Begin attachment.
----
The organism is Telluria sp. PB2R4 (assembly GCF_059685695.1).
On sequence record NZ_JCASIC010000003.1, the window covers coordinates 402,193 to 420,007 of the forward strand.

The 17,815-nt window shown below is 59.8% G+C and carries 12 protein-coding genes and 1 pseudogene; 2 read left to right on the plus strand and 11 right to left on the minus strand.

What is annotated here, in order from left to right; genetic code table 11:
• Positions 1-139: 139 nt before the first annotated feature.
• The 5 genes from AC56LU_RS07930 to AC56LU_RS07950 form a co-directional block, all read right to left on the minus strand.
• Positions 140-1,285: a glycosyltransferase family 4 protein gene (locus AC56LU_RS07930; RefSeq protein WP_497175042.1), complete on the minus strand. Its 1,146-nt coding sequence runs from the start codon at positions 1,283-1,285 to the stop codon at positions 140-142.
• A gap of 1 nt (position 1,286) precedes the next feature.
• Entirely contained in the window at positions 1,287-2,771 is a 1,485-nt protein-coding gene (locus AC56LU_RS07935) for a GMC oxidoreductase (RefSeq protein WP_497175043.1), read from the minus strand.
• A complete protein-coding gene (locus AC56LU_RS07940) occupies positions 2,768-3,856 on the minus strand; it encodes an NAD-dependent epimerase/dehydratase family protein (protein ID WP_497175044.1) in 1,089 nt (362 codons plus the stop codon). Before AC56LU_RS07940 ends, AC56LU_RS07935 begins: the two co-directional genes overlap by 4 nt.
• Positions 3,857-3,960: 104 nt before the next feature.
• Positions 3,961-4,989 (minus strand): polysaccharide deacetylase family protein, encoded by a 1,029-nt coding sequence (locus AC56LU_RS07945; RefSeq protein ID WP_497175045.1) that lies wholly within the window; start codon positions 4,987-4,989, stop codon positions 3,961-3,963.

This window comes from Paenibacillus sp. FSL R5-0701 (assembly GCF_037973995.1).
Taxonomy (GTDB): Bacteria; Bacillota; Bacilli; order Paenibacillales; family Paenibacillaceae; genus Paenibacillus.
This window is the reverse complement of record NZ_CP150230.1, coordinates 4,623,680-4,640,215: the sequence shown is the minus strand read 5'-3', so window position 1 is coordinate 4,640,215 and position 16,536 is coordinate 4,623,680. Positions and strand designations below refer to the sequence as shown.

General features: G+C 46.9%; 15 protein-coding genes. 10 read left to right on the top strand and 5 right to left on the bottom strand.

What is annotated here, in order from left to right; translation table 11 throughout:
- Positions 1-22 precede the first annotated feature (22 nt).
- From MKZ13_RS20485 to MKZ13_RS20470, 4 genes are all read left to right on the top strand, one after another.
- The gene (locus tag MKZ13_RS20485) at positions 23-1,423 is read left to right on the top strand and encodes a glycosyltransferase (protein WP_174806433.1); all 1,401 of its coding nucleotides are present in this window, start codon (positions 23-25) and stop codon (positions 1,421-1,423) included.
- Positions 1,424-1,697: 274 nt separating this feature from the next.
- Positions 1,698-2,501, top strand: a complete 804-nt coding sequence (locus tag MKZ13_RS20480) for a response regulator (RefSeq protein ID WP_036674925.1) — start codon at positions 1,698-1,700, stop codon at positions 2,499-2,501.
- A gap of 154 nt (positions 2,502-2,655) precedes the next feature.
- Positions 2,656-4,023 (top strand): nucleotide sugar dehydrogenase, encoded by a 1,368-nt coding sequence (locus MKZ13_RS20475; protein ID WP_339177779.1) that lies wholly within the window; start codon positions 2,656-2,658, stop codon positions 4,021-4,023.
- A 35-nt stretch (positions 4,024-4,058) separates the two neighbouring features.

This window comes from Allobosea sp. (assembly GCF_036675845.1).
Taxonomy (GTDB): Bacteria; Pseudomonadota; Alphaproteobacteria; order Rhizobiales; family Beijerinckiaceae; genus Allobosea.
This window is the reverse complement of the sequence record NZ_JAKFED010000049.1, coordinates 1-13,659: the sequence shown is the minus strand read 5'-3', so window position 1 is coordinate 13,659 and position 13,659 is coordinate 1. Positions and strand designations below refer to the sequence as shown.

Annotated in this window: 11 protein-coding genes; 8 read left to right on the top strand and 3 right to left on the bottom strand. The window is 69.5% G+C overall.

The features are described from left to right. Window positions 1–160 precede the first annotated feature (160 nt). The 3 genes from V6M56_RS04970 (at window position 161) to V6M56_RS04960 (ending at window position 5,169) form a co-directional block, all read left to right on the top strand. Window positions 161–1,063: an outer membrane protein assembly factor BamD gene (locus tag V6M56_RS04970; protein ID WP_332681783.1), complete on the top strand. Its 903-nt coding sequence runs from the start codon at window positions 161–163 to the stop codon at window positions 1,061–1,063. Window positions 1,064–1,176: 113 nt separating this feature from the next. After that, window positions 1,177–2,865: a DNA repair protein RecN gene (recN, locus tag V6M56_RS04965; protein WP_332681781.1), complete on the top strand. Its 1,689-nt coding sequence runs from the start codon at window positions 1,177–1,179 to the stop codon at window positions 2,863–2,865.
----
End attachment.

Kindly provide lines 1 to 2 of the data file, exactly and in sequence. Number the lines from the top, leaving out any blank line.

The organism is Telluria sp. PB2R4 (assembly GCF_059685695.1).
On sequence record NZ_JCASIC010000003.1, the window covers coordinates 402,193 to 420,007 of the forward strand.